EU presses China over trade, warns on Hong Kong security law
BRUSSELS (BELGIUM) – The European Union told China on Monday to make good on a promise to open up its economy. It also warned of “very negative consequences” if Beijing imposes a new security law on Hong Kong.
After video calls with Chinese Premier Li Keqiang and President Xi Jinping, the EU’s chief executive and chairman said they had repeated accusations that Beijing spread disinformation about COVID-19.
“The relationship between the EU and China is simultaneously one of the most strategically important and one of the most challenging that we have,” European Commission President Ursula von der Leyen said.
European Council President Charles Michel said Beijing was not reciprocating the welcome that Chinese firms receive in Europe.
Von der Leyen said Beijing had not followed up on a 2019 deal to allow greater access for European companies in China.
Wang Lutong, the head of the Chinese foreign ministry’s Europe office, said on Tuesday that tangible progress has been made on areas like green financing and government procurement, and that patience was needed.
Even before the coronavirus pandemic worsened Sino-European ties, the EU found itself caught between China and the United States.
Li expressed optimism about the relationship, according to Chinese state media, saying China and the EU are more partners than competitors.
But the EU wants to see progress on an investment agreement under negotiation since 2014.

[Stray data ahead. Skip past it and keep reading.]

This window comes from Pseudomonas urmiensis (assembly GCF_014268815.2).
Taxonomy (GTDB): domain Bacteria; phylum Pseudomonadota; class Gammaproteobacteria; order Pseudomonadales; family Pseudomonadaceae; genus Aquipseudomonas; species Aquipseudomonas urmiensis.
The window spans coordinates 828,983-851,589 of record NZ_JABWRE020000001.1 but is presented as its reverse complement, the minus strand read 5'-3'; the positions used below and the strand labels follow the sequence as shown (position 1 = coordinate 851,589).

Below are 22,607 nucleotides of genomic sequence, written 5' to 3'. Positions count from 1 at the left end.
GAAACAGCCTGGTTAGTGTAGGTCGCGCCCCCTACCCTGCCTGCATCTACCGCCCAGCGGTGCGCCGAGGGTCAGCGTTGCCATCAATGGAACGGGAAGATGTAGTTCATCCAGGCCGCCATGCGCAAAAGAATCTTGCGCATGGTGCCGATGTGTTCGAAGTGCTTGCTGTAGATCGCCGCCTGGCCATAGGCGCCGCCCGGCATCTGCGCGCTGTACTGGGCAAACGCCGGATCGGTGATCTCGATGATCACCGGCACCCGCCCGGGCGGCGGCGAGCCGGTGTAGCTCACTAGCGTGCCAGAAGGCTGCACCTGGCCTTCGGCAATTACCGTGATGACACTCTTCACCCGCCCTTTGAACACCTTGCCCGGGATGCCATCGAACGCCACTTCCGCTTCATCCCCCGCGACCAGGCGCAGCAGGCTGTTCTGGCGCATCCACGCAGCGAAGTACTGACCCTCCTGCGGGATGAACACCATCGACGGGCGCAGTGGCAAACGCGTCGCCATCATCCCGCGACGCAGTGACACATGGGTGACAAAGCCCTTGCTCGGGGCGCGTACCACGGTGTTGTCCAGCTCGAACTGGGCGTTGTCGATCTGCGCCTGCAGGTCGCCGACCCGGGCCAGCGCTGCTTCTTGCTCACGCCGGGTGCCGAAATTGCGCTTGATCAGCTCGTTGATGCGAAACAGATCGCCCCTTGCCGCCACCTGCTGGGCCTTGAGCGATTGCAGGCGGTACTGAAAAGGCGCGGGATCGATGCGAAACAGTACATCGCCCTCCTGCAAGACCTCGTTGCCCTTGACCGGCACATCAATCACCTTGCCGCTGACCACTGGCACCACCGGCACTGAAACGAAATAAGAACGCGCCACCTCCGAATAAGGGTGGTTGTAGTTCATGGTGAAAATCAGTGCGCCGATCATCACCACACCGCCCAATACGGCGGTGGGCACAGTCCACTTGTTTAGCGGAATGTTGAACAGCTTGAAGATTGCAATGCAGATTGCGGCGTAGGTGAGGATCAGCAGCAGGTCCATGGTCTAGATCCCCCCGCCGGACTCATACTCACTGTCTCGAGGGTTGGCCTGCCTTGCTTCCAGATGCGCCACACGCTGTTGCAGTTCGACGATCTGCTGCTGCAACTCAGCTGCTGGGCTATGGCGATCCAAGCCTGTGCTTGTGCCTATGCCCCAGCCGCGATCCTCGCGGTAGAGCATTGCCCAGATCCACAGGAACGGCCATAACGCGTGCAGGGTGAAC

EU officials say they want to see movement in areas such as autos, biotech and micro-electronics and see Beijing limit subsidies for state-run companies.
Germany has postponed an EU leaders’ summit with Xi in September, citing the coronavirus, though diplomats said it was in part because of the impasse in investment negotiations.
Michel and von der Leyen said they conveyed to Li and Xi of their concerns over the security law for Hong Kong, which democracy activists, diplomats and some businesses say will put in jeopardy the city’s semi-autonomy and role as a global financial hub.
China’s parliament on Saturday reacted angrily to a EU resolution protesting against the new law.
“We also conveyed that China risks very negative consequences if it goes forward with imposing this law,” von der Leyen said, without giving details.
Wang of China’s foreign ministry said in Beijing that “security legislation in Hong Kong is a domestic affair of China” and that it opposed “any foreign interference.”
(Photos syndicated via Reuters)
This story has been edited by BH staff and is published from a syndicated field